Bike Fit for a Shorter Guy

Discussion in 'Road Cycling' started by ASchMatt, Dec 8, 2010.

  1. ASchMatt

    ASchMatt New Member

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    I Have a local bike shop in town that does group rides during the spring and summer. I've seen them on the weekends on my way back from work and it looks like loads of fun, I've been looking for something else to keep my mind off of school and work when I need it.

    The problem is I'm 5' 7" and even on a 52cm bike my feet barely reach the ground and it is difficult to get started again after I have stopped. It always seems to set me back when I'm looking at bikes at my local bike shops.

    I really dont feel like giving up before i've even started, and would really like some advice.
     
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  2. BrianTX

    BrianTX New Member

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    Try this link to get an idea of what size frame you need. Fitment is very important for a comfortable ride. I'm 5'7" and a 52cm fits me perfect. But you might have a shorter inseam and a longer torso. The LBS is a very good place to try out the bikes to get a feel for what you need. IMO the most important measurement is your inseam and the stand over height of the top tube.

    http://bicycling.about.com/od/howtoride/a/bike_sizing.htm
     
  3. Yojimbo_

    Yojimbo_ Well-Known Member

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    My feet barely reach the ground too and I'm almost 6'.

    The thing is, touching the ground isn't how you set your seat height. A good rule of thumb is to get the bike moving and then put both of your heels on the pedals. If you can turn the cranks such that your legs go fully straight at maximum extension without your body rocking from side to side then you've got a good starting point for seat height.

    Why is it difficult to get started again? Don't you change to a lower gear as you're coming to a stop?
     
  4. MMMhills

    MMMhills Active Member

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    Your feet should not be able to touch the ground if you are in the saddle. As mentioned above for a proper fit your leg should be almost fully extended at the bottom of your pedal stroke. So if you pedal is 4 inches of the ground your foot should be around 3 on a mtb with a higher bottom bracket this is even more evident.
    When you stop you can lean to the side and reach your toe down so that you are on your tip toes. If you are not comfortable with this just get of the saddle and straddle the frame. After a while you wont even think about it.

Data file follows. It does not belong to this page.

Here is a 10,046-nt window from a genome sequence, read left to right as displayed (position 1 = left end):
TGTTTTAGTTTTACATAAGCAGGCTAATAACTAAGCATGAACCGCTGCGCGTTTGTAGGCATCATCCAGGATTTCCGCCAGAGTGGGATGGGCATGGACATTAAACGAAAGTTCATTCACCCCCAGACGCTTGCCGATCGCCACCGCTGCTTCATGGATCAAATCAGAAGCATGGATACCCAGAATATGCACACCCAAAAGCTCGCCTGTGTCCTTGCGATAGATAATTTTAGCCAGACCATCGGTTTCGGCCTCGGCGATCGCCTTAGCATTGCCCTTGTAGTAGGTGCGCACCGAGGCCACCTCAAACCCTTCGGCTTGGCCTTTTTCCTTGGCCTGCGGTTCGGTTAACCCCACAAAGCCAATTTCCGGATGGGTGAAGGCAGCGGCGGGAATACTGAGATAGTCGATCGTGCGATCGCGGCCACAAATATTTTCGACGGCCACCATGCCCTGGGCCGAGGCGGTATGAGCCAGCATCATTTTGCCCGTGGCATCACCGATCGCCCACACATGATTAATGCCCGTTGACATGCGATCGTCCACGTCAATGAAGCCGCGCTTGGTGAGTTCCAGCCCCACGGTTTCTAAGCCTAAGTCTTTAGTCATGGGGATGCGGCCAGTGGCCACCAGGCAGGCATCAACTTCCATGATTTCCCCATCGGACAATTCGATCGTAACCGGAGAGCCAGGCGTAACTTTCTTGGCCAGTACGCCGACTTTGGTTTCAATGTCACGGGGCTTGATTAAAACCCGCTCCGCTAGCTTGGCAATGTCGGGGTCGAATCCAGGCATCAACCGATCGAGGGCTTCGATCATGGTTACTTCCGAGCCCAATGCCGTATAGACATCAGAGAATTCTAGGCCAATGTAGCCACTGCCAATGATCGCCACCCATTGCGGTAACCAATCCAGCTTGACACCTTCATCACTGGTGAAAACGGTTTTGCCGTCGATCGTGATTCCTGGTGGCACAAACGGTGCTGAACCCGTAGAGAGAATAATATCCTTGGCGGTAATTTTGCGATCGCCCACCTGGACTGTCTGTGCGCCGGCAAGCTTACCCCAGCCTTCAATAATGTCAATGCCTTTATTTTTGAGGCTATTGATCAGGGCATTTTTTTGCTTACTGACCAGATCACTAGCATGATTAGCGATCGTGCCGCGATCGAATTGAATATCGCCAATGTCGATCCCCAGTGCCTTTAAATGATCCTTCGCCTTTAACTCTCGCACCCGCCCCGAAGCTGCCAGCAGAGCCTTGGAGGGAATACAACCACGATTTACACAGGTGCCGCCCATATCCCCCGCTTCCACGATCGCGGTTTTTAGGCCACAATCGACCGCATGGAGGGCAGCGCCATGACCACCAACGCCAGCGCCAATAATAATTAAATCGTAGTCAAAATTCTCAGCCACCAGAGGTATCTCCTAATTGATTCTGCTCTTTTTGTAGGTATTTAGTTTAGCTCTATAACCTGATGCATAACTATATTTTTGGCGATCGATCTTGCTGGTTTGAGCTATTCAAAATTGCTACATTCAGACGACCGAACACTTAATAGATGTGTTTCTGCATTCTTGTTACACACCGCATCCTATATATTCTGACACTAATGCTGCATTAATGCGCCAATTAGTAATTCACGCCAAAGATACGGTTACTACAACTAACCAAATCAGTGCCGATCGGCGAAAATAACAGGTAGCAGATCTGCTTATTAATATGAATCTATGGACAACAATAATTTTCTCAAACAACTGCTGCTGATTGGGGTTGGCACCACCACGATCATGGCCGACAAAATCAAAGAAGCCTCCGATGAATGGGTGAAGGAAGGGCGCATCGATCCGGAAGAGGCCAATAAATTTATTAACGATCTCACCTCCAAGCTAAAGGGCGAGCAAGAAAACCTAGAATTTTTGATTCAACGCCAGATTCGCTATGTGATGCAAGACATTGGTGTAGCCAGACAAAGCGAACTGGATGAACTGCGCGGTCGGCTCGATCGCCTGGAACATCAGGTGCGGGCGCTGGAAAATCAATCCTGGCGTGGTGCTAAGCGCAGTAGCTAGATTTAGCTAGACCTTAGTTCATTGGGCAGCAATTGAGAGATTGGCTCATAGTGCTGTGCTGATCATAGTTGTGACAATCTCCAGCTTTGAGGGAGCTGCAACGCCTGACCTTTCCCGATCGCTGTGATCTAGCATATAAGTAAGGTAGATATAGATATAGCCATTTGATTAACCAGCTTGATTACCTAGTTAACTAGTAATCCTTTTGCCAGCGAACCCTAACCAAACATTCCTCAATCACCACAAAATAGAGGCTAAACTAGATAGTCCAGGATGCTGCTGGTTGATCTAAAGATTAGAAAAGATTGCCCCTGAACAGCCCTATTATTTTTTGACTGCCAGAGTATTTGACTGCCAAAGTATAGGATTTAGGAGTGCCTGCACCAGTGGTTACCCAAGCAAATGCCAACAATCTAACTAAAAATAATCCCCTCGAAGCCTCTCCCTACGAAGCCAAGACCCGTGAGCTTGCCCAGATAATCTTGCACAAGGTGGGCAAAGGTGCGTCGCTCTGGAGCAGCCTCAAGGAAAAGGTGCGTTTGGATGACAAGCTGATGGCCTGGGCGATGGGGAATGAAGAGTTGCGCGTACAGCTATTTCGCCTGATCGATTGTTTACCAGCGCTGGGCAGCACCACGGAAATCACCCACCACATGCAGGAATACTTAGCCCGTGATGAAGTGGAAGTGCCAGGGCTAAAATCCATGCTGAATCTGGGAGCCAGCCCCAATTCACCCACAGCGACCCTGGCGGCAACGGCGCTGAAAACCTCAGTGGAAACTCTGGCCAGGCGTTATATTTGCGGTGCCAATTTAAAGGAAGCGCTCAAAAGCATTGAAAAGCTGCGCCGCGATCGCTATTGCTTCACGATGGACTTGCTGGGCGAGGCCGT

5. CalicoCat

    CalicoCat Member

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    +1

    and I agree with the poster above who suggested that you shift into an easier gear before you come to a stop. Shift down two "clicks" and you should be good to go. If you are in too hard of a gear (a cruising gear) then starting from a stop will feel like pedaling through mud!
     
  6. ChrisRg

    ChrisRg New Member

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  7. SierraSlim

    SierraSlim Active Member

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    Hi, ASchMatt, and welcome!

    This forum is a great place to get help for any problems new cyclists are having (aside from certain rare posters who seem to get their jollies from making fun of people with bike-mounting difficulties). I should know it's a great place, because I've only been riding since August and posting here since October, and they have helped me enormously.

    I'm also 5'7', and was having FITS getting on my new hybrid and getting started because my feet don't touch the ground, either. I just wanted to let you know that you're not the only one, and it seems to give some of us more problems than others.

    What finally helped me was that I watched videos on YouTube on how to get on your bike. Here's a link to the one I watched most often: http://www.youtube.com/watch?v=i5SjHvHDuxg&feature=related I'll bet I watched it 50 times, paying attention to every detail: what she did with her arms, how long before she actually moves back toward the seat, etc., What finally seems to have made the difference for me was noticing where she put the pedal, at about the 9:00 position. I had been trying to start on mine with the pedal much higher, and that was a lot more difficult for me. The other thing was that I was trying to sit down too soon; now, I make sure both feet are moving on the pedals before I sit down. Since I figured those things out, I've had no trouble mounting my bike, after nearly a month of stumbling around trying.

    So please don't give up! Once you get over this hurdle (and you will), you'll have such fun. And it is the PERFECT way to get your mind off school and work and just relax, because it's not only good stress relief, but it's good for you and fun.

    Let us know how you're doing. I'll look forward to your posts, and we can all encourage each other.

    Sierra
     
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